The regulations surrounding medical waste disposal can get extremely complicated. There are so many agencies and interested parties involved with these regulations, that keeping up with them and complying with them might sometimes seem like a full-time job in and of itself. As complicated as it may seem, there’s a reason why the practice of medical hazardous waste disposal is so regulated: public safety is a risk. Because of this, it’s incredibly important to comply with all laws to make sure everyone stays safe. Here are some facts about medical waste disposal that medical waste companies want you to know.
In 1988, the Medical Waste Tracking Act (MWTA) was created. Used syringes were showing up on beaches and the government decided it needed a better way to deal with medical waste disposal. In its first form, it was only in place for 2 years, but set the baseline for medical hazardous waste disposal regulation that was to come. Its main legacies will be defining precisely what qualifies as medical waste, and created standards for packing, labeling, and handling waste, along with how to keep proper records.
Many things are classified as medical waste, not just sharps. If it contains blood or other bodily fluids, then it qualifies for proper medical waste disposal. If it has any sort of infectious material, it qualifies as well. In fact, even something saturated with blood, bodily fluids, or infectious content is medical waste.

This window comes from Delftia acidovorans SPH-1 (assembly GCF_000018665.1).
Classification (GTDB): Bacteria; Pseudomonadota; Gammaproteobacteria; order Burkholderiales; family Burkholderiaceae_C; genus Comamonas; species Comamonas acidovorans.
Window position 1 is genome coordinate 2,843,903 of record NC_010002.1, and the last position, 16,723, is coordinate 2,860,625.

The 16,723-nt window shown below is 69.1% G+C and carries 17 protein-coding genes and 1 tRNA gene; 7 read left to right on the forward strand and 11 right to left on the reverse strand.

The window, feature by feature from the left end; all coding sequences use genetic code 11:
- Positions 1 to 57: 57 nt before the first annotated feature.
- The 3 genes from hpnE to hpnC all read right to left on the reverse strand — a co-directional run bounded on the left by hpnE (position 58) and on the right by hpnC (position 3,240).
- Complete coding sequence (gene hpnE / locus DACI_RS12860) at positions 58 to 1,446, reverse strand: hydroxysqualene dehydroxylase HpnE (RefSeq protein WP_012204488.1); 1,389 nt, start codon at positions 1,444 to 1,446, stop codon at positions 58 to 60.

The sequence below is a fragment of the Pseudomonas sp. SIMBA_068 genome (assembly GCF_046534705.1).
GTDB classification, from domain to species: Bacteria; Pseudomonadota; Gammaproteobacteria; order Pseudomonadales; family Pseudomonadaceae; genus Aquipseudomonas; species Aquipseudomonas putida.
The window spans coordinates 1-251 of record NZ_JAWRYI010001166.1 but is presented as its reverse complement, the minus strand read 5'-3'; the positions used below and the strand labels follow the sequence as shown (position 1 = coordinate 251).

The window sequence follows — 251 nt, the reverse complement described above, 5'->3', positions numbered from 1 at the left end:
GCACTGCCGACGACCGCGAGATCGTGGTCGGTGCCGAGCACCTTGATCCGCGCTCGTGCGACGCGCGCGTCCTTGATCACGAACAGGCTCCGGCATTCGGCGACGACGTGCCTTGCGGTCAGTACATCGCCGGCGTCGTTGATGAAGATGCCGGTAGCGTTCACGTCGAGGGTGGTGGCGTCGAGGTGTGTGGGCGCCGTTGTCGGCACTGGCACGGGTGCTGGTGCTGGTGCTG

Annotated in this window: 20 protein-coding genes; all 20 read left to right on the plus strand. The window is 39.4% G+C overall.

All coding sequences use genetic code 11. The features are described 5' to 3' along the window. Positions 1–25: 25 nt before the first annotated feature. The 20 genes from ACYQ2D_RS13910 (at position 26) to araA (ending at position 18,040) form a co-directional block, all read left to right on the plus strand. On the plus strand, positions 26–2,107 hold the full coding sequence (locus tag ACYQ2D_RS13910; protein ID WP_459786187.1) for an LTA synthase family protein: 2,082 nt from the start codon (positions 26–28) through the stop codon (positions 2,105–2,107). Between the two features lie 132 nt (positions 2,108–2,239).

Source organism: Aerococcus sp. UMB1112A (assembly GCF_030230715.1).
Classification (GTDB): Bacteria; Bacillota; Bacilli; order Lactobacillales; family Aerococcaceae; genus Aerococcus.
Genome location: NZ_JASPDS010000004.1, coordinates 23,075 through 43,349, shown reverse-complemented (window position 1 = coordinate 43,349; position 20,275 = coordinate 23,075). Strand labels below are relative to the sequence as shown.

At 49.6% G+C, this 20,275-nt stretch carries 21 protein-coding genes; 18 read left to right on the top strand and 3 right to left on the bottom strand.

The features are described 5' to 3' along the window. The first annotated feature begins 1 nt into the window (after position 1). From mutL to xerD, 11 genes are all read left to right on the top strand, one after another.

When the MWTA expired after 2 years, individual states began to create their own laws applicable in their states. While these medical hazardous waste disposal laws pretty much all look quite similar to the MWTA, each state could refine them to be more applicable and appropriate to their own needs. These regulations are very close to the ones that medical waste companies still follow today.
While the medical hazardous waste disposal industry is mostly governed by individual states, the federal government has set forth some rules as well. For instance, the OSHA set down some guidelines for employee safety, and the DOT made sure that transportation safety was included when handling waste. As well, the DEA got involved since medical waste disposal also involved controlled substances. Lastly, the EPA also has regulations that minimize the risk to the environment.
Medical waste companies use two methods for the disposal and destruction of waste. Steam sterilization is the most commonly used, however there are some materials, such as chemo, drugs, and pathology waste that must be sterilized. After sterilization, the materials from the containers and sharps are then safe to be recycled.
The Department of Transportation mandates that medical waste companies must have all of their employees properly trained on DOT procedures. Not only that, but they must be re-trained every two years. This training must be fully documented and be ready for presentation should the documentation be requested. Without this, the company will not be compliant. The re-training measures are there to ensure that all workers are kept up-to-date with any new safety standards.
Handling medical waste, and following all of the guidelines, regulations, and laws can be incredibly complicated and time-consuming. Most healthcare facilities choose to hire a company to handle their disposal needs. A medical waste company is up to date on all standards, and will ensure that medical waste is disposed of completely and safely.